The exhibition on the ground floor looks at prisoners of war’s (POWs’) life in camps after the end of the Second World War. Numerous wall charts and statistics about soldiers in captivity worldwide as well as images illustrate the topic. Four display cabinets contain souvenirs brought back home by former POWs. These include everyday objects made from simplest materials during captivity: wooden spoons and knives, clothing items, but also greeting cards, a chessboard with hand carved pieces and an issue of the camp paper Die lustige Drahtpost (The Jolly Mail) from 1947. A special highlight is a zither, made at a POW camp in Reims/France; the strings for this still fully functioning instrument were fashioned from tin cans.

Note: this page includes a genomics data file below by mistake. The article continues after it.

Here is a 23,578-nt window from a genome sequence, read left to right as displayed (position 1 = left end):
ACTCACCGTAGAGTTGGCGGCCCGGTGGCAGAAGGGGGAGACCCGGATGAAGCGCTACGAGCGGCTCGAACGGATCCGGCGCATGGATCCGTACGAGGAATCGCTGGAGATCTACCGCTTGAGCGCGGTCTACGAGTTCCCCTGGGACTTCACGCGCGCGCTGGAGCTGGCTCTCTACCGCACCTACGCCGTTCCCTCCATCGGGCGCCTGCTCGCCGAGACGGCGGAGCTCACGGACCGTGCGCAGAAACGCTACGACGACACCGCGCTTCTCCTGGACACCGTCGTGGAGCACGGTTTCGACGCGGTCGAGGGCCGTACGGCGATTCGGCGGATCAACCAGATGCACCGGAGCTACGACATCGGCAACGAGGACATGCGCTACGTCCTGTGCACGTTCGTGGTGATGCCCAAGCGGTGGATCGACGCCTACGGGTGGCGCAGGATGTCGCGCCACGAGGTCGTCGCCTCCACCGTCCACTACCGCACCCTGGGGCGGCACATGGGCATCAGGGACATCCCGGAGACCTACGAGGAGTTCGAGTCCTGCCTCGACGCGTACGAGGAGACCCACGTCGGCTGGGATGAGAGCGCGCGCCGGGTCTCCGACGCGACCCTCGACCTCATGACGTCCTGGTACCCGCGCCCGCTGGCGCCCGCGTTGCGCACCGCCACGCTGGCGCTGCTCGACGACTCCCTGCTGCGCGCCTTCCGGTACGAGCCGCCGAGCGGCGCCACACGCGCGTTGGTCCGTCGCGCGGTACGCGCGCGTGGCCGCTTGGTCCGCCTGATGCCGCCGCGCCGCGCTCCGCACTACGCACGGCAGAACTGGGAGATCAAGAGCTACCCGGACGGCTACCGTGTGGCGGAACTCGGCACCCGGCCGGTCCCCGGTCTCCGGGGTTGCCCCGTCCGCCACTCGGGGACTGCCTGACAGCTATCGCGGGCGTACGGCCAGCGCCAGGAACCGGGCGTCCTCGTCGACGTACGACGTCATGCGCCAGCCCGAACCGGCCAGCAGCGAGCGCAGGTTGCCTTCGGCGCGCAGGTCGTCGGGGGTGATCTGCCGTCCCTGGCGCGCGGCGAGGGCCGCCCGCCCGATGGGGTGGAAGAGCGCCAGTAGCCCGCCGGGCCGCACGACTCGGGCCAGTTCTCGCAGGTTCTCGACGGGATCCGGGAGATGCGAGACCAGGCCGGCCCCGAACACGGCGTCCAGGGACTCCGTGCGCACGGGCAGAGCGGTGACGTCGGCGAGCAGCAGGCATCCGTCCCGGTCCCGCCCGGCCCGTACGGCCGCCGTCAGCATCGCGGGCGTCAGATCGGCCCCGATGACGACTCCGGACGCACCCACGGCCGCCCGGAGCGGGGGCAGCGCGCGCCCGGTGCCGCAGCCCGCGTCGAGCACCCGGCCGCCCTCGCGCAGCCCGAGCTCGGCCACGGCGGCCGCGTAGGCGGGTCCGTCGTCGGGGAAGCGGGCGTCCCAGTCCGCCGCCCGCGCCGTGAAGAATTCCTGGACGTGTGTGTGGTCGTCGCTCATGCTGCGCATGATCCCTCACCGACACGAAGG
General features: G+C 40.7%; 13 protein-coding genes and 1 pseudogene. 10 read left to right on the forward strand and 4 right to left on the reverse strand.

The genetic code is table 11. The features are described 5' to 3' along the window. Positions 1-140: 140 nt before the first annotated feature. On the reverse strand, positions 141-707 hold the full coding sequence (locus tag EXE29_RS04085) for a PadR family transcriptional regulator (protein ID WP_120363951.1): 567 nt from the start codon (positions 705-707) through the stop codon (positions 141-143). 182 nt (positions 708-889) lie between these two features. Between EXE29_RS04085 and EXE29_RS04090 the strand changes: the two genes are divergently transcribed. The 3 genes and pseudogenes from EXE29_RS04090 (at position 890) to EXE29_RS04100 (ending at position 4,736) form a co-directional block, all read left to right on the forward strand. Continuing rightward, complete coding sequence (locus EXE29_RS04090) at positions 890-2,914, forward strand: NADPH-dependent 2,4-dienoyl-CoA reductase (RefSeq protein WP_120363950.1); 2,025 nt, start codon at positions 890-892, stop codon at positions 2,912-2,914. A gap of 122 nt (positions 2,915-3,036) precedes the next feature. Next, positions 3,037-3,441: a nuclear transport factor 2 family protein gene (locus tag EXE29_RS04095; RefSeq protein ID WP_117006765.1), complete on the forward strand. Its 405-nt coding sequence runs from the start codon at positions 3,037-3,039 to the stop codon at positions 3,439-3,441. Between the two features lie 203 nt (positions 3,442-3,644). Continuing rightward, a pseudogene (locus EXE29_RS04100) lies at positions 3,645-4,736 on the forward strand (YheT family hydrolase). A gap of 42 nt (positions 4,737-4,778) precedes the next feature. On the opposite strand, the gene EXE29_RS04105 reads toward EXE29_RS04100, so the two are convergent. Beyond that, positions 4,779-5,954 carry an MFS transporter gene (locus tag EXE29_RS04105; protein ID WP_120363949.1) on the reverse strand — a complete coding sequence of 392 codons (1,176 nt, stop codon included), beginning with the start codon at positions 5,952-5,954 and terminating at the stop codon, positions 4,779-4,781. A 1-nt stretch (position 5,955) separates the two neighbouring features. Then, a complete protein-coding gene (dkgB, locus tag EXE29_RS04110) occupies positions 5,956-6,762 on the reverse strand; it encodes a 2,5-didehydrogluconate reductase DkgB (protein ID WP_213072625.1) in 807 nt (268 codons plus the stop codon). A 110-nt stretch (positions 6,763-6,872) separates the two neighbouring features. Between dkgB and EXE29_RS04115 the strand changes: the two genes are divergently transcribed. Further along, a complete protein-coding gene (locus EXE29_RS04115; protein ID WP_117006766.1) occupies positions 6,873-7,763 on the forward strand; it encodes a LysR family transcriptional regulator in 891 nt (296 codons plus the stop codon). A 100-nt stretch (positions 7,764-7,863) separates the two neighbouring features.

A documentation about life after captivity occupies the upper floor. The building of special housing and estates and reintegration of veterans into civilian life are examples of the themes addressed. The last prisoners to be released from internment returned to their homes in 1955, ten years after the end of the war.
This permanent exhibition was furnished in cooperation with the Hesse Society of Repatriates, Prisoners of War and Families of Servicemen Missing in Action.